Turn To Big-Box Stores, Not Government, When Disaster Strikes

Submitted by SadInAmerica on Wed, 04/16/2008 - 8:34pm.

When a major disaster strikes, many rely upon the government for assistance. A new study by St. Lawrence University Dana Professor of Economics Steven Horwitz suggests that real relief is likely to come from the local big-box chains.

The study, from the Mercatus Center at George Mason University, stresses that successful disaster relief depends upon responders having detailed knowledge of a local area and the right incentives to act on that knowledge. Examining federal and private responses to Hurricane Katrina, the study by Horwitz shows why the Federal Emergency Management Agency (FEMA) was destined to fail, and why for-profit firms succeeded at disaster recovery. It also looks at the Coast Guard - the only federal agency lauded for its Katrina performance - which rescued more than 24,000 people in the two weeks following the storm.

The study by Horwitz shows Wal-Mart, Home Depot and Lowe's made use of their local knowledge about supply chains, infrastructure, decision-makers and other resources to provide emergency supplies and reopen stores well before FEMA began its response. Their local knowledge enabled the big-box stores to make plans ahead of the storm and put them into effect immediately after. Also, leadership gave tremendous discretion to store managers and employees to make decisions rather than waiting for instructions from upper-level management, allowing for more agile disaster response.

The Coast Guard also places a strong emphasis on local knowledge. A flat organizational structure and unique agency culture allow for subordinate officers to alter the plans for a specific operation so long as they follow the commander's intent. The Coast Guard's day-to-day activities (search and rescue operations, and work in the marine environment) as well as its division into specific geographic areas provide greater expertise for disaster response.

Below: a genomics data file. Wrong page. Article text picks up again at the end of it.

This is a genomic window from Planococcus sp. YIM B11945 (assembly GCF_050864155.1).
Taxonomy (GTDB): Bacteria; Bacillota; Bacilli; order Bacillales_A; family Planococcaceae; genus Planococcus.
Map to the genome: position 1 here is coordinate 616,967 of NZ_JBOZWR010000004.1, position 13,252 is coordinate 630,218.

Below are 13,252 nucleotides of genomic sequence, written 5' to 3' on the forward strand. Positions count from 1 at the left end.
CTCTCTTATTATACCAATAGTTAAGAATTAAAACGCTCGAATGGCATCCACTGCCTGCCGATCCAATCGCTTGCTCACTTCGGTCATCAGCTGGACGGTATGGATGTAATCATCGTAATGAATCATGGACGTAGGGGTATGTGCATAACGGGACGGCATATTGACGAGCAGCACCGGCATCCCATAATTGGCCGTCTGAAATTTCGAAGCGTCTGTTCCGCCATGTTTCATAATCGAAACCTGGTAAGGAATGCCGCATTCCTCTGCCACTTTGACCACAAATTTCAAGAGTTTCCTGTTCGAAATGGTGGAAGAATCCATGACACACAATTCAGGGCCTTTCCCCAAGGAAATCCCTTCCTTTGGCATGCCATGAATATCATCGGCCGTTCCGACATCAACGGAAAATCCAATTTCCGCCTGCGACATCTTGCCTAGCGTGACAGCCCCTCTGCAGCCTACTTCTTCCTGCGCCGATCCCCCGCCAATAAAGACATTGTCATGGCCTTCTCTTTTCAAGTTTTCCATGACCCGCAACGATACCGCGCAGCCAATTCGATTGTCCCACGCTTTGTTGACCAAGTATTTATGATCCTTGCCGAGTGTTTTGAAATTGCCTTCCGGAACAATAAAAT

Also examined by Horwitz is the conventional wisdom that businesses take advantage of disasters through price-gouging and other unsavory business practices. The paper details how Wal-Mart, Home Depot and Lowe's actually sent truckloads of free supplies to the hardest-hit areas and that this behavior was motivated not only by a sense of being part of the communities where stores are located, but also by a desire to build long-term customer loyalty, rather than focus on short-term profits.

"Disaster response happens at the local level," Horwitz says. "FEMA is not local to anyone except people who live in Washington, DC."

The study, "Making Hurricane Response More Effective: Lessons from the Private Sector and the Coast Guard during Katrina," is available online at http://www.mercatus.org/EffectiveHurricaneResponse. For more information, contact the Mercatus Center at George Mason University, 800-815-5711.

Newswise - April 16, 2008 - posted at www.interestalert.com

Tag this page!
Submitted by SadInAmerica on Wed, 04/16/2008 - 8:34pm.